Harvey is best known for his Scottish history painting and contemporary narrative scenes. The work below depicts a minister and his family leaving the church house (manse) following the Disruption of 1843, when 450 ministers left their parishes over disputes about the sovereignty of the Church of Scotland.
The Disruption and subsequent formation of the Free Church of Scotland was the catalyst that brought Hill and Adamson together. Their partnership was forged in order to photograph the ministers involved in the Disruption for Hill's epic painting depicting the signing of the declaration of the Free Church of Scotland.
Harvey was one of the original associates of the Scottish Academy of Painting, Sculpture and Architecture (later the Royal Scottish Academy). Hill, who was secretary of the Academy at this time, knew him well.
Horatio McCulloch (1805-1867)
McCulloch, from Glasgow, was influenced by John Knox's luminous paintings, Sir Walter Scott's vivid prose and the expressive pictures by John Thomson of Duddingston, Edinburgh. His large-scale paintings of Scottish scenery helped shape the Victorian perception of the Highlands as a wild, romantic place.
At the time of this portrait his standing as an artist was equal to Hill’s, but his later career established him as the better painter. Both Hill and McCulloch were interested in preserving for posterity aspects of Edinburgh that were disappearing or under threat. McCulloch recorded the crumbling houses of Edinburgh's Old Town while Hill and Adamson photographed buildings slated for demolition as part of the expansion of what was to become Waverley Station.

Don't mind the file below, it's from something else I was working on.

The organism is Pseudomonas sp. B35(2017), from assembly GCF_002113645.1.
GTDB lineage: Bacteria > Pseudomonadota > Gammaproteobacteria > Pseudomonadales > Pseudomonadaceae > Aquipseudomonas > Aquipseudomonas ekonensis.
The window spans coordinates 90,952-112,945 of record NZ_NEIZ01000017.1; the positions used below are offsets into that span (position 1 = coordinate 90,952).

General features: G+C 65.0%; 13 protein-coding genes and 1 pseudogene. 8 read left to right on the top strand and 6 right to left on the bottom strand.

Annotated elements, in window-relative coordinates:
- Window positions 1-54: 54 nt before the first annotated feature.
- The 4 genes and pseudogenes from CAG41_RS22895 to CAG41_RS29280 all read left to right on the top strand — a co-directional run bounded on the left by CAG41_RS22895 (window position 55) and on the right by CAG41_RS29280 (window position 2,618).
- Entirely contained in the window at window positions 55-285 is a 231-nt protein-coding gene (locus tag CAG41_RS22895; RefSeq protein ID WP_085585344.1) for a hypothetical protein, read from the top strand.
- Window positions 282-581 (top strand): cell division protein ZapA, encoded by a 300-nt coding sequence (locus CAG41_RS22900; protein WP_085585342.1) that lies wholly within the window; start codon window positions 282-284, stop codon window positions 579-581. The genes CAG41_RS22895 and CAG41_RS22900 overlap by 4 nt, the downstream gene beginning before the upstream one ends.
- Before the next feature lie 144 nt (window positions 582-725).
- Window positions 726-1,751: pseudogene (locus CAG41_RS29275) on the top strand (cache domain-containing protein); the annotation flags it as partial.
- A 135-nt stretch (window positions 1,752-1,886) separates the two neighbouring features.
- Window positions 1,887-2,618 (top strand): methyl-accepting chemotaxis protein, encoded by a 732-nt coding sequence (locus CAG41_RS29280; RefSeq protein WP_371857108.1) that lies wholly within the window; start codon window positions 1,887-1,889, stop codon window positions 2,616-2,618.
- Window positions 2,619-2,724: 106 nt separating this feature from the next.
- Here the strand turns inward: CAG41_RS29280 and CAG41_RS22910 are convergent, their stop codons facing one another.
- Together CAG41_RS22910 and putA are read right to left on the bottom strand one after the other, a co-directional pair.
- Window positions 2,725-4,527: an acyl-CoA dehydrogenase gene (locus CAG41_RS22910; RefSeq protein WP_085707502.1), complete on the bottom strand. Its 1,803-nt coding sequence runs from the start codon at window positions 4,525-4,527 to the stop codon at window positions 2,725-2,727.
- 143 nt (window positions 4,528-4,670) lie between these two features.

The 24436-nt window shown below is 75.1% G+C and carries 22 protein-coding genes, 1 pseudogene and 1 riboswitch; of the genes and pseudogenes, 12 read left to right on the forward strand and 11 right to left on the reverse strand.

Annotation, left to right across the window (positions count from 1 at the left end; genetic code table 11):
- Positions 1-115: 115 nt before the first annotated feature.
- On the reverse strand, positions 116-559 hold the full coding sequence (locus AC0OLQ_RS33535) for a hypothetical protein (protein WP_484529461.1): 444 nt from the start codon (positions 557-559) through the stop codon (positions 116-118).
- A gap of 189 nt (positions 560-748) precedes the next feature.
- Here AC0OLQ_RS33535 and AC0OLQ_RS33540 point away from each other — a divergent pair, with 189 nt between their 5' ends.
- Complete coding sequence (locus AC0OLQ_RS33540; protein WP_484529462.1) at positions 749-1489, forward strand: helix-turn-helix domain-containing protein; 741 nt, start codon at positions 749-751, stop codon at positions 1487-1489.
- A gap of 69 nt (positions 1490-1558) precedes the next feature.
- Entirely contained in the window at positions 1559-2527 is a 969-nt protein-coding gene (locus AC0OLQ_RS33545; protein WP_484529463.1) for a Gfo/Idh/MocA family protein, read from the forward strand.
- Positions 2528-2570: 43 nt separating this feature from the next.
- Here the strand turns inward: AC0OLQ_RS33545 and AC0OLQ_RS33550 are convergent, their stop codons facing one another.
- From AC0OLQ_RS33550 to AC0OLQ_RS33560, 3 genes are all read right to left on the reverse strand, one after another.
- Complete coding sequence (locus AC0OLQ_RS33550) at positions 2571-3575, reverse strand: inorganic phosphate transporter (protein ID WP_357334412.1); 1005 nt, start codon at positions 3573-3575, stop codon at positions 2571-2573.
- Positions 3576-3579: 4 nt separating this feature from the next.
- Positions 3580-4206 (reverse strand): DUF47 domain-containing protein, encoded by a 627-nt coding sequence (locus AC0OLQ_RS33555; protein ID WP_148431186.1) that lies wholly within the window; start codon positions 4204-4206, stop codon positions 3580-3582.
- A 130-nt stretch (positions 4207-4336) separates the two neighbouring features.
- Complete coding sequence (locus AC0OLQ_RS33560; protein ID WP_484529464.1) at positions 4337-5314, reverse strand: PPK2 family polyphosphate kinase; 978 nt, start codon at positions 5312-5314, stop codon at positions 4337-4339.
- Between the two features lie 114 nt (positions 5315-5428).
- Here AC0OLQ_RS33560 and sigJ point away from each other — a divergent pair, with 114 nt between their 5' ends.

David Scott (1806-1849)
The older bother of William Bell Scott (also photographed by Hill & Adamson) David Scott painted serious historical subjects in a visionary style and had a strong interest in the supernatural. However, it was his illustrative work that proved to be more popular than his paintings. Always something of an outsider, Scott died prematurely in 1849.
William Bell Scott championed his older brother's work to those in his circle, including Dante Gabriel Rossetti. Writing about the succesors to William Blake (a major influence on Scott) Rossetti noted that ‘foremost among these comes a very great though as yet imperfectly acknowledged name, that of David Scott’.
As well as appearing in two solo portraits by Hill & Adamson, Scott was one of several artists and friends called upon to recreate scenes from the works of Sir Walter Scott. David Scott and fellow artists William Borthwick Johnstone (1804 - 1868) and William Leighton Leitch (1804 - 1883) can be seen dressed as ‘The Monks of Kennaquhair' from Scott's The Abbot.
The artists profiled above represent just a handful of those who climbed the narrow steps to Rock House for a poratrait session with Hill & Adamson. Others include David Roberts, a close friend of Hill who appears photographed in Greyfriars kirkyard and James Drummond, whose painting The Porteous Mob illustrates yet another scene from the pen of Sir Walter Scott. Drummond was an admirer of the new medium of photography and would later become a curator at the Scottish National Gallery.
The list does not end there. Anyone with a passing interest in the people who walked the streets of Edinburgh in the 1840s can enjoy a diverting afternoon trawlling the Hill & Adamson collection for other significant figures from the city's past.